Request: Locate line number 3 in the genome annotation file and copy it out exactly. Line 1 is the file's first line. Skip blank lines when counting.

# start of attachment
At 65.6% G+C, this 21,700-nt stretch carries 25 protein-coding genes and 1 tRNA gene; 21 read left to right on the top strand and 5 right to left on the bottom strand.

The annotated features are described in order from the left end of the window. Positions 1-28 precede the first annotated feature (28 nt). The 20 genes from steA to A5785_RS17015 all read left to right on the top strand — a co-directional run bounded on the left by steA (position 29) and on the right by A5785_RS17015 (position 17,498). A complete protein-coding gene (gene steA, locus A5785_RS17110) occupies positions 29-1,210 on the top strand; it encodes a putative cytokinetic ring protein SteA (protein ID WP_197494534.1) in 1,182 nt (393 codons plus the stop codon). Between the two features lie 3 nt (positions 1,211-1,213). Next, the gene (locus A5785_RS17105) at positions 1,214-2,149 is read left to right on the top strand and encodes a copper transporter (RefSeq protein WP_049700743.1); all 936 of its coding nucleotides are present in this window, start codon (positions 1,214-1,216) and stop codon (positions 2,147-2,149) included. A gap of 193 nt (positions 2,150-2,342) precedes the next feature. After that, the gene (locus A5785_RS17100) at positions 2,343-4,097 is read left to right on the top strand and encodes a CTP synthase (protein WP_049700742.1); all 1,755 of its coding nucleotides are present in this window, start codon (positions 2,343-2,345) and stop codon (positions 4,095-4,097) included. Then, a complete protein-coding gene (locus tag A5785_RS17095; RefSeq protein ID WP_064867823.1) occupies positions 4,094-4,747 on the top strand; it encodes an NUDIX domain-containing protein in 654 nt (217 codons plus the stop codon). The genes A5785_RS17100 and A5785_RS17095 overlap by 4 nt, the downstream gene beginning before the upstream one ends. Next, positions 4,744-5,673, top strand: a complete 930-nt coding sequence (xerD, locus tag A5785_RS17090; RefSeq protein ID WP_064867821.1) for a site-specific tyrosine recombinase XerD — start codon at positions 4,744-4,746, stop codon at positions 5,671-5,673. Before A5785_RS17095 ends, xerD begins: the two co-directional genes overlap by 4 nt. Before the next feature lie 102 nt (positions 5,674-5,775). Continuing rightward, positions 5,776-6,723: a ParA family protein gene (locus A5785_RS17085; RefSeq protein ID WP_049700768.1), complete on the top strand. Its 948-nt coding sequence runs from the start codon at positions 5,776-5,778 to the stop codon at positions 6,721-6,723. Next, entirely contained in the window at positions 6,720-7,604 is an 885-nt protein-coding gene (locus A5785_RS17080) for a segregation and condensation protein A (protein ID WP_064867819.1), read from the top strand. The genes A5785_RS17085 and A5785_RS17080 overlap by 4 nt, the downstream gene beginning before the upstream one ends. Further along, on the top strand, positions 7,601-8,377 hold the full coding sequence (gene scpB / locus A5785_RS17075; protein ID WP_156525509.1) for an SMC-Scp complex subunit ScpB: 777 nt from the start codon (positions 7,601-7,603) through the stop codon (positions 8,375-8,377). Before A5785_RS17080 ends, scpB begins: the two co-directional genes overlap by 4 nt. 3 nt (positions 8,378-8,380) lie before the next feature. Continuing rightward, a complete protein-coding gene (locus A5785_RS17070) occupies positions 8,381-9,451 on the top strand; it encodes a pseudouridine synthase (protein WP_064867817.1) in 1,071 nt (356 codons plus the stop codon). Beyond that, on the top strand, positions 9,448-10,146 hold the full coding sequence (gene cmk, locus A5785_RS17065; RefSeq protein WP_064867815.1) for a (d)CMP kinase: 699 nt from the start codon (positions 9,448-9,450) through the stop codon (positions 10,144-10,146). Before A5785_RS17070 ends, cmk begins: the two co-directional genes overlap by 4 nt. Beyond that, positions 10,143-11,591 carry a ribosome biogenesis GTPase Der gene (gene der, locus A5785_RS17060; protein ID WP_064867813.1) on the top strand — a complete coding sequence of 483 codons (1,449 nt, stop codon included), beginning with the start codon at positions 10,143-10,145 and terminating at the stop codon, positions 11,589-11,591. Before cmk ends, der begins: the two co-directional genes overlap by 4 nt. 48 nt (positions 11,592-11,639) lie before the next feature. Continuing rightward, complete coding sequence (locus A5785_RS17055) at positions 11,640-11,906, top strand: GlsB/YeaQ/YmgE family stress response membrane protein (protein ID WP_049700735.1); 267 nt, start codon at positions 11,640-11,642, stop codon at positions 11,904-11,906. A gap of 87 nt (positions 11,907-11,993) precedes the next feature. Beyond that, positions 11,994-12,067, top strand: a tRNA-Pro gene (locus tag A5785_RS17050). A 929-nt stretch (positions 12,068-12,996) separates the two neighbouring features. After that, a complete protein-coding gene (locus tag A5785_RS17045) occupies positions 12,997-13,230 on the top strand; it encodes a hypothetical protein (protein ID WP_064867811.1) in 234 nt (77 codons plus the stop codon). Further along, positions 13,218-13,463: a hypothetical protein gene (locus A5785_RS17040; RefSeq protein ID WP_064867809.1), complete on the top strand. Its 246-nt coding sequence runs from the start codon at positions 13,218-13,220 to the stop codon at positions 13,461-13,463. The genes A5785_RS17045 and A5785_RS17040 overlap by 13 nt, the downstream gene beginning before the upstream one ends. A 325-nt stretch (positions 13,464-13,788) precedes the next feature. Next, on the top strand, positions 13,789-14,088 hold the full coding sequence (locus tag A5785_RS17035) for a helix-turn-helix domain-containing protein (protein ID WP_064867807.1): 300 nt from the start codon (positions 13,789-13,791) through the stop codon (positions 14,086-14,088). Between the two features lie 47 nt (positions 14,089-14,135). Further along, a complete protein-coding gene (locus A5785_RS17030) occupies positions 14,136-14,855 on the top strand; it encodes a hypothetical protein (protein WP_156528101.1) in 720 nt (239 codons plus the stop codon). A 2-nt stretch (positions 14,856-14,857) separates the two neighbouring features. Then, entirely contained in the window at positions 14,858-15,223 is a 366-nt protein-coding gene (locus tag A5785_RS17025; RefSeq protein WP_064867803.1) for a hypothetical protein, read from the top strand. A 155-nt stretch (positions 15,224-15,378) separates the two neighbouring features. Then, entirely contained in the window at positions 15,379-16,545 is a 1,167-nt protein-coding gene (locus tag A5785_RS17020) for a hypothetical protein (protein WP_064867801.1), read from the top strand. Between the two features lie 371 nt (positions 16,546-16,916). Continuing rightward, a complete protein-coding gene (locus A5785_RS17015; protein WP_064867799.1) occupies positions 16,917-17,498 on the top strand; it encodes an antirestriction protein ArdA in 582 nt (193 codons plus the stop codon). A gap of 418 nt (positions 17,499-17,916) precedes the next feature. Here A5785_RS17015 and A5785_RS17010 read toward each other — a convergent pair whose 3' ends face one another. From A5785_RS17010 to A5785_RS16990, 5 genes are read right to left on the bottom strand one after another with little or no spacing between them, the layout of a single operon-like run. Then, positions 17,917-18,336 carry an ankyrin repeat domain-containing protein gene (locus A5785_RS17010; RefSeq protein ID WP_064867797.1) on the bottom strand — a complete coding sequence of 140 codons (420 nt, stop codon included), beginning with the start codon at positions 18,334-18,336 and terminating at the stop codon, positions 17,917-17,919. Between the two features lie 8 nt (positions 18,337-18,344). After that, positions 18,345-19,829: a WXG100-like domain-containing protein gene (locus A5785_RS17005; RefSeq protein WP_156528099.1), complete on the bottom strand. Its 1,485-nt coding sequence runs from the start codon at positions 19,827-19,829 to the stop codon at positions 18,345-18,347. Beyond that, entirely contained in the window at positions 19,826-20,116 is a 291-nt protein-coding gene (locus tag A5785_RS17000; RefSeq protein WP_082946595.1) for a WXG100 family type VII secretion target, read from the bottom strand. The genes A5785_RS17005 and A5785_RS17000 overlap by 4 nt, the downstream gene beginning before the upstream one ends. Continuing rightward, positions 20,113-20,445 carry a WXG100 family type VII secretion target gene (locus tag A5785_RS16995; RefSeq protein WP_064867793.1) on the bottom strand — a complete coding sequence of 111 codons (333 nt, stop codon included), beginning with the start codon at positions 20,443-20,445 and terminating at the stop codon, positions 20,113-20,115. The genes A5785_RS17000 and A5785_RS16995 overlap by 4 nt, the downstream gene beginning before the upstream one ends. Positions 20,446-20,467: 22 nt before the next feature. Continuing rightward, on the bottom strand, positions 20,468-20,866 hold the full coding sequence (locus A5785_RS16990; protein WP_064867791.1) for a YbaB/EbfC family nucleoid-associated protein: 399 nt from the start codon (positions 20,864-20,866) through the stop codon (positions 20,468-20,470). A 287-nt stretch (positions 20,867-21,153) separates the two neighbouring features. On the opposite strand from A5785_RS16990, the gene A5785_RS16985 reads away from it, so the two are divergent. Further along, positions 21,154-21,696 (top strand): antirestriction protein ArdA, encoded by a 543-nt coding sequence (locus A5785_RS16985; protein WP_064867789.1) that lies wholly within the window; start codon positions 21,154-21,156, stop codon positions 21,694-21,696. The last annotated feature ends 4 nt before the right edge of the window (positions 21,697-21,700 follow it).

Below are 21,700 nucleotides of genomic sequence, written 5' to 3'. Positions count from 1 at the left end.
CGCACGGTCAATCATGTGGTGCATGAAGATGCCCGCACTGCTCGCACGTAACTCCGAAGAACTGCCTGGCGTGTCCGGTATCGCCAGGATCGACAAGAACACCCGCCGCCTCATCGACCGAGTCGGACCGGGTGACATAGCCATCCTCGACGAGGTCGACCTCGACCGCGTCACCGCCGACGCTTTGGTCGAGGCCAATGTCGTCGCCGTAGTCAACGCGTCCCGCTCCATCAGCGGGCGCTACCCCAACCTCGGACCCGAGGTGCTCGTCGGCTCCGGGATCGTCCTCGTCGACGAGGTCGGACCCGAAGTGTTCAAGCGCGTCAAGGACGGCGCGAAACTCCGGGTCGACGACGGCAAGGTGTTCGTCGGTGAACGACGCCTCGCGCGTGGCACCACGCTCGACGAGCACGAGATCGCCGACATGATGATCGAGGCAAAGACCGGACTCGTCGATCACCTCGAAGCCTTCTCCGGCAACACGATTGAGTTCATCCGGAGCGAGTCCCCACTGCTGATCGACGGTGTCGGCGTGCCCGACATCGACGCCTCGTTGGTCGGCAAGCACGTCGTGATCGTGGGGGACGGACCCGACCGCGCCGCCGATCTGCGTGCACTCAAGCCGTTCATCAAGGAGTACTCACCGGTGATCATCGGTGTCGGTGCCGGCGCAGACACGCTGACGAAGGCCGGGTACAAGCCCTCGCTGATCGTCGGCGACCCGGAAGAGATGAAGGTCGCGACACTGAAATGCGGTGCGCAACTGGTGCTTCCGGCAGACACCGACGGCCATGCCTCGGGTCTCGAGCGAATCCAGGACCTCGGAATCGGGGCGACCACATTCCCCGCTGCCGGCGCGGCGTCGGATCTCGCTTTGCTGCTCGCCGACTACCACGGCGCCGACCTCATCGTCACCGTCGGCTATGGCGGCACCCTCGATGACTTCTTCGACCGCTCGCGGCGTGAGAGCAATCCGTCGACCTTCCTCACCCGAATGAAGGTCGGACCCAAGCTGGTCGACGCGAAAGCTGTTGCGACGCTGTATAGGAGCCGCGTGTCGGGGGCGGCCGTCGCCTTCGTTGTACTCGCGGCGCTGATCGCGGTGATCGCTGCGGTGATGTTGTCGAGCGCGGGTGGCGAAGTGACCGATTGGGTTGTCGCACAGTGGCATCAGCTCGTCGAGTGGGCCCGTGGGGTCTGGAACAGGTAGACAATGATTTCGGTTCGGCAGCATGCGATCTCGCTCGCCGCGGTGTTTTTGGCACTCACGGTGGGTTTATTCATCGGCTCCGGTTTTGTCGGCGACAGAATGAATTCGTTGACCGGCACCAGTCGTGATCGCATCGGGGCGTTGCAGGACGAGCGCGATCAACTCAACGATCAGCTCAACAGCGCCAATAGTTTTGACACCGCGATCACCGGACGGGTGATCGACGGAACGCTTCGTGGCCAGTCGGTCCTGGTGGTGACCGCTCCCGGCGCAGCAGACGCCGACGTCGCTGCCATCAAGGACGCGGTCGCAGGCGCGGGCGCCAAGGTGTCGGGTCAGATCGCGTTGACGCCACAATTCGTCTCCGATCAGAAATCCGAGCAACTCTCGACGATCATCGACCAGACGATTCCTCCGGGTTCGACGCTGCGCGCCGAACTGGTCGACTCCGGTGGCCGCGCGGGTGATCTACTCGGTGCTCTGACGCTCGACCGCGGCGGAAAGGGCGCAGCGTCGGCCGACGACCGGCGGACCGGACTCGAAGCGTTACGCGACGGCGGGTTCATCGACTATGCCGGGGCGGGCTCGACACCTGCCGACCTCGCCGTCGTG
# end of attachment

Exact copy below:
Below are 21,700 nucleotides of genomic sequence, written 5' to 3'. Positions count from 1 at the left end.